When I joined the Denver Institute team for the final quarter of 2022, I relished the excitement of starting a new role with an exceptionally talented team that had contributed significantly to the faith and work movement. I was and still am motivated by the thrill of imagining the possibilities that emerge when those who follow Christ realize the meaningfulness of their role at work for God’s vision for their city. The awe and majesty of the Front Range is a constant invitation to explore and find delight in what God has made. I feel the same way about this role.
The first task in my new role was to discover the possibilities that lie ahead for Denver Institute. What work needs to be done? Who can and should we partner with to do that work? What do people think and feel about this organization? Do we have a role to play in the larger faith and work movement, and if so, what is it? So, I began a listening tour to see what would emerge and to envision a new chapter at Denver Institute.
As God says through the prophet Isaiah, he is springing up a new thing! He’s making streams in the wasteland and a way in the wilderness. Work really can be like that. Hope in the wilderness. Something fresh in the mundane and barren.
See, I am doing a new thing!
Now it springs up; do you not perceive it?
I am making a way in the wilderness
and streams in the wasteland.
We recognize God is doing something new in Denver, the Front Range, and in our work. It’s the in-breaking of the Kingdom of God in every workplace, neighborhood, and family. Yet, while we’re planning for our renewed role in its emergence, we can look back and see the new things God did through the investment and work that happened in 2022. Like Isaiah says, it’s our job to perceive it.
So, this report shares the story of four of our programming areas that were new or grew significantly in 2022. We hope you’ll consider and perceive how they might bring new life to your work. It also highlights the story of two real estate co-workers impacted by Denver Institute who are making a way in the wilderness. Their stories will inspire and challenge you like they have us.
Before you read those, I’d like to share with you some of last year’s highlights from my vantage point as the new CEO.
First and foremost, I am eager to relay how well our Board of Directors and staff worked together through the leadership transition and a significant fundraising challenge. Leadership transitions are never easy, and many organizations struggle to keep from fumbling the handoff. I am deeply grateful and encouraged that Denver Institute’s founder, staff, and board of directors navigated the transition with diligence, wisdom, and patience. As an organization in transition, we still have work to do. Thankfully, we have a strong foundation from which to build.
The foundation’s strength also comes from so many of you who give generous financial support. Here are just a few numbers that give me hope and encouragement for our future growth and impact:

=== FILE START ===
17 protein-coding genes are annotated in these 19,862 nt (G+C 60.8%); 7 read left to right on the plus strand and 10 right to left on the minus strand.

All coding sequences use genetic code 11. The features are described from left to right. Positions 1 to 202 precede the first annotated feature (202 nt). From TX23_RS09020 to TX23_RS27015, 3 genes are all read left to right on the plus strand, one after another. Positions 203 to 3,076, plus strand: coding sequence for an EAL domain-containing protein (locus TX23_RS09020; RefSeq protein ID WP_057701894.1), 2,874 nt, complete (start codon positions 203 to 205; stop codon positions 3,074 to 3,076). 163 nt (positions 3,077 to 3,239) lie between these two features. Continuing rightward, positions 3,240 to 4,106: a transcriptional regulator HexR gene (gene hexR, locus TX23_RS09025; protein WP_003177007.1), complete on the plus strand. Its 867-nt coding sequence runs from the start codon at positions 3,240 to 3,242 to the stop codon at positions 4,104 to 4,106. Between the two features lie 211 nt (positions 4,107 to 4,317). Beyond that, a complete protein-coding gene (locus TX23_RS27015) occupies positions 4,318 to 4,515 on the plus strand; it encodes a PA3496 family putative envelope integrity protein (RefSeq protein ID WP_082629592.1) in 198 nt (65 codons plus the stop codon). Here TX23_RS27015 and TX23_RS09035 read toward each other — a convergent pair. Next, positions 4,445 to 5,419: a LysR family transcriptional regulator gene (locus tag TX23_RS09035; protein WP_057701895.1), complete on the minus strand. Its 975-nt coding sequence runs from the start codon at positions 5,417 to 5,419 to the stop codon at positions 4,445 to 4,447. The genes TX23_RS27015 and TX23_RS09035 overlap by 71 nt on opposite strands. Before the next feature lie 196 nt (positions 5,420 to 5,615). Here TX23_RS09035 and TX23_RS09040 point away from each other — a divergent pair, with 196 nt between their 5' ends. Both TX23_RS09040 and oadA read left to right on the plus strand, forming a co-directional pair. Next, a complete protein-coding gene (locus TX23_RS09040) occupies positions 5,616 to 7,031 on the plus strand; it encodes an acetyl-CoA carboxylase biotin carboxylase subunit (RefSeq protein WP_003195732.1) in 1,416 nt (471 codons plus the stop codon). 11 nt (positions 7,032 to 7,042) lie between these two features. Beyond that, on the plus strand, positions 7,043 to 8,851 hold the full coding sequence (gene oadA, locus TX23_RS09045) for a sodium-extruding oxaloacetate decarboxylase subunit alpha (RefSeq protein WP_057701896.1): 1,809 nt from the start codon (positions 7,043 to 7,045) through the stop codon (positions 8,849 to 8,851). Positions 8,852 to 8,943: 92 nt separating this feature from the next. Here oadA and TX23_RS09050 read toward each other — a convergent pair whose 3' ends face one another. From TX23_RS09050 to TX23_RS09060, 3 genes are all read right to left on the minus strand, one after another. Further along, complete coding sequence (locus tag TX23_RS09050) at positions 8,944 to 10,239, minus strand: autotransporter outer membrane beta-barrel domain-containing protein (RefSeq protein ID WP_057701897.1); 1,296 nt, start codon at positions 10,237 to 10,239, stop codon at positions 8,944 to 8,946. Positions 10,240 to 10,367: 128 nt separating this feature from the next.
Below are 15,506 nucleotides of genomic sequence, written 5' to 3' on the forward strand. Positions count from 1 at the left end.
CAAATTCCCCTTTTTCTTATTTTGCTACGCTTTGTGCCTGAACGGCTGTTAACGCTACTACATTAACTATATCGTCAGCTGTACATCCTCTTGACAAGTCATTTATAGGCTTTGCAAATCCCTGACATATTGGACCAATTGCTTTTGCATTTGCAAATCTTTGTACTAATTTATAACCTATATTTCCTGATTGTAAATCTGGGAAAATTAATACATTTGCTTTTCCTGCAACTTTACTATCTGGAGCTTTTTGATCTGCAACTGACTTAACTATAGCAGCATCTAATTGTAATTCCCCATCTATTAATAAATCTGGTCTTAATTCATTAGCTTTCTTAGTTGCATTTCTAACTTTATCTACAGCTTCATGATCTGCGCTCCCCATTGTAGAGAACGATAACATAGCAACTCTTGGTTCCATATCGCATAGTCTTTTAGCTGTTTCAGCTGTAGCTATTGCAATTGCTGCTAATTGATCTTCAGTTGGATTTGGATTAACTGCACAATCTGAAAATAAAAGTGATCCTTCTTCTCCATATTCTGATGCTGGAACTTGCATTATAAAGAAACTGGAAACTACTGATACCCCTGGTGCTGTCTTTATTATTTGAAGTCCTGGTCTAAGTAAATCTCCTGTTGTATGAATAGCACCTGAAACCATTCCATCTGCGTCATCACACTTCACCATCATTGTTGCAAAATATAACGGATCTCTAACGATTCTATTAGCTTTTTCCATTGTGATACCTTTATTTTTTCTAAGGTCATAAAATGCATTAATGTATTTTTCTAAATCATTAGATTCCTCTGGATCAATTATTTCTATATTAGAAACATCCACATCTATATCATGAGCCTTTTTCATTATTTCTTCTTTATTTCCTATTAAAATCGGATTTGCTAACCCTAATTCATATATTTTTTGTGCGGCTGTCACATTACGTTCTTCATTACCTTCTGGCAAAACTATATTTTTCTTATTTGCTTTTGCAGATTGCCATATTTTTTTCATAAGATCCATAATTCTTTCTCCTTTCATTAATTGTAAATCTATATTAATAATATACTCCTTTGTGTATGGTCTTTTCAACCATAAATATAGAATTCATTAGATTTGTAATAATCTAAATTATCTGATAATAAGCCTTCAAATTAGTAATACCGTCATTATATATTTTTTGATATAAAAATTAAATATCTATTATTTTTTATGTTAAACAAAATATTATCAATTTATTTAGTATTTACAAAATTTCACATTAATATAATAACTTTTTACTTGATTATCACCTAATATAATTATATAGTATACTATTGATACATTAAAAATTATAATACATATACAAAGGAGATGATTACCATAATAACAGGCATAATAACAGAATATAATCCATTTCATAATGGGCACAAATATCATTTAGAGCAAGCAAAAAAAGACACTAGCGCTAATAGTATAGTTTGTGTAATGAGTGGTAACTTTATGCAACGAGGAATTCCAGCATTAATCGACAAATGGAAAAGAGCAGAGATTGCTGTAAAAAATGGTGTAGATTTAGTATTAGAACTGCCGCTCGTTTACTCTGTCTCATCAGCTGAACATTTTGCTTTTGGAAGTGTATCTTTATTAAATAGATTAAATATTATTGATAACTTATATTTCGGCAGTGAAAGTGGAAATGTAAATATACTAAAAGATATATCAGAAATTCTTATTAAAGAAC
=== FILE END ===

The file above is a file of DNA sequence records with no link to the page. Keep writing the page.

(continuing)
Thank you for stepping up at the right time to support our mission and demonstrate your trust in our staff and Board of Directors.
Perhaps the most satisfying group of constituents I had the privilege of hearing from was our 5280 Fellowship alumni. The individuals who have gone through this nine-month intensive vocational discipleship journey are exceptionally thoughtful, and motivated by a desire to honor Christ and make his Kingdom more tangible in their daily work. They integrate their faith and work daily in creative and concrete ways. Their comments and encouragement about the Fellowship went beyond what I hoped they’d say. This is an initiative I wish every Christian worker could experience.
On my sixth day at Denver Institute, I attended our annual Women, Work, and Calling event. Joanna Meyer has masterfully cultivated and curated vocational discipleship opportunities for women that go beyond this event. Her leadership and passion for this initiative is contagious, and our entire team is behind it. I’m eager to see where God leads this effort and how Joanna continues to shape it.
Finally, we are all thrilled to work with InterVarsity Press to publish two books, which will be released this fall. I had the distinct privilege of editing and shaping a primer on the basics of a theology of work based on our team’s contributions over the last several years, and Joanna authored a book for women on living out their faith in public life.
From intensive vocational discipleship to large-scale events to creating content, these three initiatives are an example of our team’s hard work to influence work and public life for God’s glory and kingdom.
We are committed to cultivating new and emerging ways to extend our mission to form men and women to serve God, neighbor, and society in their daily work because we believe the Church’s greatest opportunity for demonstrating and inviting people into God’s Kingdom is the everyday work of Christians. Imagine the impact that emerges when the people of God complement the creative and redemptive work God is doing to make all things new. We think it looks like workplaces and cities where everyone experiences what Jesus came to bring: life to the full.
Thank you for serving God, neighbor, and society through your daily work, and thank you for investing in our mission to equip more people to do the same.
Ross Chapman was named CEO of Denver Institute for Faith & Work in August 2022. Before working at Denver Institute he served as the President and Executive Director at For Evansville, a movement of people who are actively working toward the good of the Greater Evansville region. Ross has earned his doctorate of ministry in faith, work, economics and vocation at Fuller Theological Seminary.